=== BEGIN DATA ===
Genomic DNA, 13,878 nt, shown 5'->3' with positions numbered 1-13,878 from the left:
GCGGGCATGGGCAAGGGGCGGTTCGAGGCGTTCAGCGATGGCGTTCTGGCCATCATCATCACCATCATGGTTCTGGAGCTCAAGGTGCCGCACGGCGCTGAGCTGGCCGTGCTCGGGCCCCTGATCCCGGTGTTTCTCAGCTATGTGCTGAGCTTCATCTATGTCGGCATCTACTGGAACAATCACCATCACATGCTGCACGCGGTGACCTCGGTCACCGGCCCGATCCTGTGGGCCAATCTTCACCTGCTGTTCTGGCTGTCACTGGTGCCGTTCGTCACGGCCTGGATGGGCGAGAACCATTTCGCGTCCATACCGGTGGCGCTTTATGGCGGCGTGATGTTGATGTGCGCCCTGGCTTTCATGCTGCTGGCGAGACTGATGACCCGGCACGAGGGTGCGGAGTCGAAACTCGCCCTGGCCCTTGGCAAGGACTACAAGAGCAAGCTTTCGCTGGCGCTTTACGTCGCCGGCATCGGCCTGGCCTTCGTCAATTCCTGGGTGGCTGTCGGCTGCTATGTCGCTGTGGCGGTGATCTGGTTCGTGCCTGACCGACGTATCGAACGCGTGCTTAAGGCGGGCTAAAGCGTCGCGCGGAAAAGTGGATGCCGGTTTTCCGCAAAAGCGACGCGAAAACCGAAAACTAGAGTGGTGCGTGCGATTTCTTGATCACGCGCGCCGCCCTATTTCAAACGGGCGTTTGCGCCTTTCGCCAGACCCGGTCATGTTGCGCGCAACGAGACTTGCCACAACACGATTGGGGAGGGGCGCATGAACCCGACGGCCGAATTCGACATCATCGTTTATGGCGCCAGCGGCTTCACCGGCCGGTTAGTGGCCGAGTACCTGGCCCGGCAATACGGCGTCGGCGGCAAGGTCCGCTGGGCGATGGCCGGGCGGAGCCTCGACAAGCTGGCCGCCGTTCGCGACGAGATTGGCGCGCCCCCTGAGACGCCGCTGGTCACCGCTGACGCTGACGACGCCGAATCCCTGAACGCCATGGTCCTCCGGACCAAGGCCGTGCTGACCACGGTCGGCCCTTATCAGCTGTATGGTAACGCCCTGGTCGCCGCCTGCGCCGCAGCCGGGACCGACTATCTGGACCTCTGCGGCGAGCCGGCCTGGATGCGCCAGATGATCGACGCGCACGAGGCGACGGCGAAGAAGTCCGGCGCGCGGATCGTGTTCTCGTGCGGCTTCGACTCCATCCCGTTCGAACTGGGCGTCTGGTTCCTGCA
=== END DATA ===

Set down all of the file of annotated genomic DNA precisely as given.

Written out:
Genomic DNA, 13,878 nt, shown 5'->3' with positions numbered 1-13,878 from the left:
GCGGGCATGGGCAAGGGGCGGTTCGAGGCGTTCAGCGATGGCGTTCTGGCCATCATCATCACCATCATGGTTCTGGAGCTCAAGGTGCCGCACGGCGCTGAGCTGGCCGTGCTCGGGCCCCTGATCCCGGTGTTTCTCAGCTATGTGCTGAGCTTCATCTATGTCGGCATCTACTGGAACAATCACCATCACATGCTGCACGCGGTGACCTCGGTCACCGGCCCGATCCTGTGGGCCAATCTTCACCTGCTGTTCTGGCTGTCACTGGTGCCGTTCGTCACGGCCTGGATGGGCGAGAACCATTTCGCGTCCATACCGGTGGCGCTTTATGGCGGCGTGATGTTGATGTGCGCCCTGGCTTTCATGCTGCTGGCGAGACTGATGACCCGGCACGAGGGTGCGGAGTCGAAACTCGCCCTGGCCCTTGGCAAGGACTACAAGAGCAAGCTTTCGCTGGCGCTTTACGTCGCCGGCATCGGCCTGGCCTTCGTCAATTCCTGGGTGGCTGTCGGCTGCTATGTCGCTGTGGCGGTGATCTGGTTCGTGCCTGACCGACGTATCGAACGCGTGCTTAAGGCGGGCTAAAGCGTCGCGCGGAAAAGTGGATGCCGGTTTTCCGCAAAAGCGACGCGAAAACCGAAAACTAGAGTGGTGCGTGCGATTTCTTGATCACGCGCGCCGCCCTATTTCAAACGGGCGTTTGCGCCTTTCGCCAGACCCGGTCATGTTGCGCGCAACGAGACTTGCCACAACACGATTGGGGAGGGGCGCATGAACCCGACGGCCGAATTCGACATCATCGTTTATGGCGCCAGCGGCTTCACCGGCCGGTTAGTGGCCGAGTACCTGGCCCGGCAATACGGCGTCGGCGGCAAGGTCCGCTGGGCGATGGCCGGGCGGAGCCTCGACAAGCTGGCCGCCGTTCGCGACGAGATTGGCGCGCCCCCTGAGACGCCGCTGGTCACCGCTGACGCTGACGACGCCGAATCCCTGAACGCCATGGTCCTCCGGACCAAGGCCGTGCTGACCACGGTCGGCCCTTATCAGCTGTATGGTAACGCCCTGGTCGCCGCCTGCGCCGCAGCCGGGACCGACTATCTGGACCTCTGCGGCGAGCCGGCCTGGATGCGCCAGATGATCGACGCGCACGAGGCGACGGCGAAGAAGTCCGGCGCGCGGATCGTGTTCTCGTGCGGCTTCGACTCCATCCCGTTCGAACTGGGCGTCTGGTTCCTGCA